If the quota is 10, and I get 16 first preference votes, but only 8 of those votes have lower preferences for other candidates in the race, then each of those transferring votes goes on at a value of 0.75 (6, being the surplus, divided by 8, being the number of votes being transferred).
Some people find it odd that the 6 votes of the surplus are not split by the ratio of plumpers to non-plumpers. The argument is, if the surplus is 6, and I got 16 votes, then each of those should be worth 0.375 on later counts, including the ones that don't transfer anywhere.
This argument is wrong. On that basis, each of the plumpers gets not only full value for the first preference vote cast for me, but also 0.375 of an extra vote when the surplus is transferred; while those who did cast lower preferences get only the 0.375 transferred votes and 0.25 of a vote for me.
The system as it usually operates give the plumpers full value for their vote for me, and then takes them out of tally, along with an appropriate fraction of the transferable votes cast for me. That's why the value of each transferred vote is calculated as the surplus divided by the number of all transferring votes, not the total number of first preferences.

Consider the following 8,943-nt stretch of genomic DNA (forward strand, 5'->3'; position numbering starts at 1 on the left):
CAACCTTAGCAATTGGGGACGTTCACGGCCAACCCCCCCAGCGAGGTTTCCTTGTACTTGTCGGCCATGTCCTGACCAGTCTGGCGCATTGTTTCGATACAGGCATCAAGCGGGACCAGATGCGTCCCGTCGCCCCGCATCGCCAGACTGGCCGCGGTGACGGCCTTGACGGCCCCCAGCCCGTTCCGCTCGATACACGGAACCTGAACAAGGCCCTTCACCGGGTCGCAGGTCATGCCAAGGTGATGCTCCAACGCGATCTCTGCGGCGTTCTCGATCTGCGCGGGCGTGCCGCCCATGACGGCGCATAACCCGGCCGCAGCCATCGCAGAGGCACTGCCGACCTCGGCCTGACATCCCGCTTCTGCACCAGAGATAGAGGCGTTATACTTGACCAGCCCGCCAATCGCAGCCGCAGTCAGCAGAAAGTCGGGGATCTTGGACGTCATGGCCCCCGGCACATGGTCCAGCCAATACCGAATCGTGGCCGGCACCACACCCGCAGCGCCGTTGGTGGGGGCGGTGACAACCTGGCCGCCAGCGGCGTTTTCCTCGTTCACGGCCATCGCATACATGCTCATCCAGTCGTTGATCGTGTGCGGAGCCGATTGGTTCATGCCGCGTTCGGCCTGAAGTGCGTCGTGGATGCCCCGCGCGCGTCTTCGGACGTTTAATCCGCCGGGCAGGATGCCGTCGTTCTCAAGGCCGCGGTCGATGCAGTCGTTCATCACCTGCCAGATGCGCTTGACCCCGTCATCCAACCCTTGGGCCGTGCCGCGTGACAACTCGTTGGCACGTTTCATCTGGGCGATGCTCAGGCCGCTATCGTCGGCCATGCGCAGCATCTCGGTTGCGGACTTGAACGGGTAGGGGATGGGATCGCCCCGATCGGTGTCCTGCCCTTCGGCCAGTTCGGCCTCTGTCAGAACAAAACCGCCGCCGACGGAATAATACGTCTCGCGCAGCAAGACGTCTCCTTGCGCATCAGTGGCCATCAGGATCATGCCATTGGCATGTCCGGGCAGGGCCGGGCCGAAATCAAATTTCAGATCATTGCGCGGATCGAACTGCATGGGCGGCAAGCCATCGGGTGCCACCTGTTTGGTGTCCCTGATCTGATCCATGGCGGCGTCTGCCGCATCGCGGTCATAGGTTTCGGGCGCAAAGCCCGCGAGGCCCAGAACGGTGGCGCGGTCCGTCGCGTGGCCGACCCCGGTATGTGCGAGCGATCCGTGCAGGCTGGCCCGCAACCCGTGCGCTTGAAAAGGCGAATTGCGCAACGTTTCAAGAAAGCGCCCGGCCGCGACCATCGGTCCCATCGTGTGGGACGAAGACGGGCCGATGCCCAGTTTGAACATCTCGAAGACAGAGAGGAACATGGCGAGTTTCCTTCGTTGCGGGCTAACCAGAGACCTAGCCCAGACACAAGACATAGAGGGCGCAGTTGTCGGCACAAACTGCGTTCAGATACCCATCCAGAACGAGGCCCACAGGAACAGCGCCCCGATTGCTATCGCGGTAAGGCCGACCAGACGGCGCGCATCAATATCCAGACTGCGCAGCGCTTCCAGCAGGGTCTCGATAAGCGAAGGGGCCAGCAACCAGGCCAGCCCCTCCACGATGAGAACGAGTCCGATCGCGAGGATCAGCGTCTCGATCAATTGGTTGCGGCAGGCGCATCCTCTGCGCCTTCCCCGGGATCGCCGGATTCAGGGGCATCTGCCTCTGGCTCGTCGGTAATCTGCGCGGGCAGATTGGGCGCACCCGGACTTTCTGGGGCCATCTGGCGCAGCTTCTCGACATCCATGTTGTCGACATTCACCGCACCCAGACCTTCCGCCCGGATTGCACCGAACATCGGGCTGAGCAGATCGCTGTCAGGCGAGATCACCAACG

There's a real life example of this in the 2007 election in South Antrim. Mitchell McLaughlin got 6313 first preferences; the quota was 5454, so his surplus was 859. But of those 6313 votes, 751 had no usable lower preference (either plumping for McLaughlin or, rather less likely, having a second preference for Willie McCrea who was also elected on the first count). So the 5562 transferring votes had a value of 0.15 (= 859/5562 rounded off) rather than 0.13 (= 859/6313 rounded off).
It makes sense really!